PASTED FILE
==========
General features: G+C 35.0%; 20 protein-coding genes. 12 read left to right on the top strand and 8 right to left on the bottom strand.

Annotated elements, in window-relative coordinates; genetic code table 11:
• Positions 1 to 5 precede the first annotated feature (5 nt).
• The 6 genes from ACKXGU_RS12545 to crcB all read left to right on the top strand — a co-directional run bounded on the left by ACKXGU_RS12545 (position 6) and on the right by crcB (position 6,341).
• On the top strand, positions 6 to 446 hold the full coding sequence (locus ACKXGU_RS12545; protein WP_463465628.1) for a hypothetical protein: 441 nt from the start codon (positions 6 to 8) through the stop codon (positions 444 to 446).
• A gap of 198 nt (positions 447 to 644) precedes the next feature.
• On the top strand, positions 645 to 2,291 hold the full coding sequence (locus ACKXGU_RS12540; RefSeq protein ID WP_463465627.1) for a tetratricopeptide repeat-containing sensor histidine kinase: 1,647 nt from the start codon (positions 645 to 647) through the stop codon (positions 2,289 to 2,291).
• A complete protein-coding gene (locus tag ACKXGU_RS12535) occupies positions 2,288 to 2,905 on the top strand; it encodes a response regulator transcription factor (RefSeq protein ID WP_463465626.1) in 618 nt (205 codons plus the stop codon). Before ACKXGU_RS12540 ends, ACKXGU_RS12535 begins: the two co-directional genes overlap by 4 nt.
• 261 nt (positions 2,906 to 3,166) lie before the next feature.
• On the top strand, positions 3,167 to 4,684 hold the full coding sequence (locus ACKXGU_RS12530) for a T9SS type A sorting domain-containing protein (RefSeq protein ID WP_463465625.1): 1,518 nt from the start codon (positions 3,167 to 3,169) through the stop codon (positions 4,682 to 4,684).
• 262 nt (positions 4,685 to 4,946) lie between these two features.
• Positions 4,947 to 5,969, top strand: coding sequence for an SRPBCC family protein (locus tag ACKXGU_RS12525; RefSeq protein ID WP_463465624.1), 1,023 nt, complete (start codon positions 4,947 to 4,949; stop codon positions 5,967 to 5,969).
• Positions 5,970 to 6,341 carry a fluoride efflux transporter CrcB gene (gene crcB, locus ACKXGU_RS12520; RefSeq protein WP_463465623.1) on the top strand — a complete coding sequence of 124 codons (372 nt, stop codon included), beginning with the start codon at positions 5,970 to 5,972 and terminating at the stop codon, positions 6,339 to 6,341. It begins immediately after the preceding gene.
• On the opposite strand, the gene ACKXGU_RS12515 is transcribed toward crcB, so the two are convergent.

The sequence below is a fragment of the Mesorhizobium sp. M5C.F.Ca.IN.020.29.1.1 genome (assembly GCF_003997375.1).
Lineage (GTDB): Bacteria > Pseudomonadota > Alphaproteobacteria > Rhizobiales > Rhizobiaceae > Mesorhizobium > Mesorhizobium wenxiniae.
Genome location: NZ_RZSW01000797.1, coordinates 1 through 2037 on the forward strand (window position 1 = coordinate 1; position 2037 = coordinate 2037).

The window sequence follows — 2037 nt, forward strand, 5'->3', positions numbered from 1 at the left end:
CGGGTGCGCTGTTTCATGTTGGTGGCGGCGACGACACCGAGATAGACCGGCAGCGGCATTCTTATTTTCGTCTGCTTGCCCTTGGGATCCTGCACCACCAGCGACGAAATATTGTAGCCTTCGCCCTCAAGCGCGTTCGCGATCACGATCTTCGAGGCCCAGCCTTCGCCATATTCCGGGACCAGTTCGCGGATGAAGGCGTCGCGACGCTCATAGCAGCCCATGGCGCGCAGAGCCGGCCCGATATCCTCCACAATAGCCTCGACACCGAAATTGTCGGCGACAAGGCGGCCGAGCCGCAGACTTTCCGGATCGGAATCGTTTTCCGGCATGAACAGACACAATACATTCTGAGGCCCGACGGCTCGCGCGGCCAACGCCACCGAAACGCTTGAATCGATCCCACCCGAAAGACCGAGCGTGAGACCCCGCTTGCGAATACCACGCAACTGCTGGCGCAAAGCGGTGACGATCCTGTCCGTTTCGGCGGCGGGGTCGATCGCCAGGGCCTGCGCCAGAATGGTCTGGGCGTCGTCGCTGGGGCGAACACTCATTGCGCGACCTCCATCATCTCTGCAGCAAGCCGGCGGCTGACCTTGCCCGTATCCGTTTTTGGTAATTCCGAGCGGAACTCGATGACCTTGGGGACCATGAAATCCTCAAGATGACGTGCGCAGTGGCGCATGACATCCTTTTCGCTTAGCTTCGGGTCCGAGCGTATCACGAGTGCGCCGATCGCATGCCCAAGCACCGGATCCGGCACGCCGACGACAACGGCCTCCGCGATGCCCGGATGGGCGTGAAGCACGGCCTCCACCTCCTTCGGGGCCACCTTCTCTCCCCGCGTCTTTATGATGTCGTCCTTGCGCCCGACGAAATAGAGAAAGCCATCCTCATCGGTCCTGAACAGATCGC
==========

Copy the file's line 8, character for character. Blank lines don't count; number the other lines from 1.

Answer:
• A complete protein-coding gene (locus tag ACKXGU_RS12535) occupies positions 2,288 to 2,905 on the top strand; it encodes a response regulator transcription factor (RefSeq protein ID WP_463465626.1) in 618 nt (205 codons plus the stop codon). Before ACKXGU_RS12540 ends, ACKXGU_RS12535 begins: the two co-directional genes overlap by 4 nt.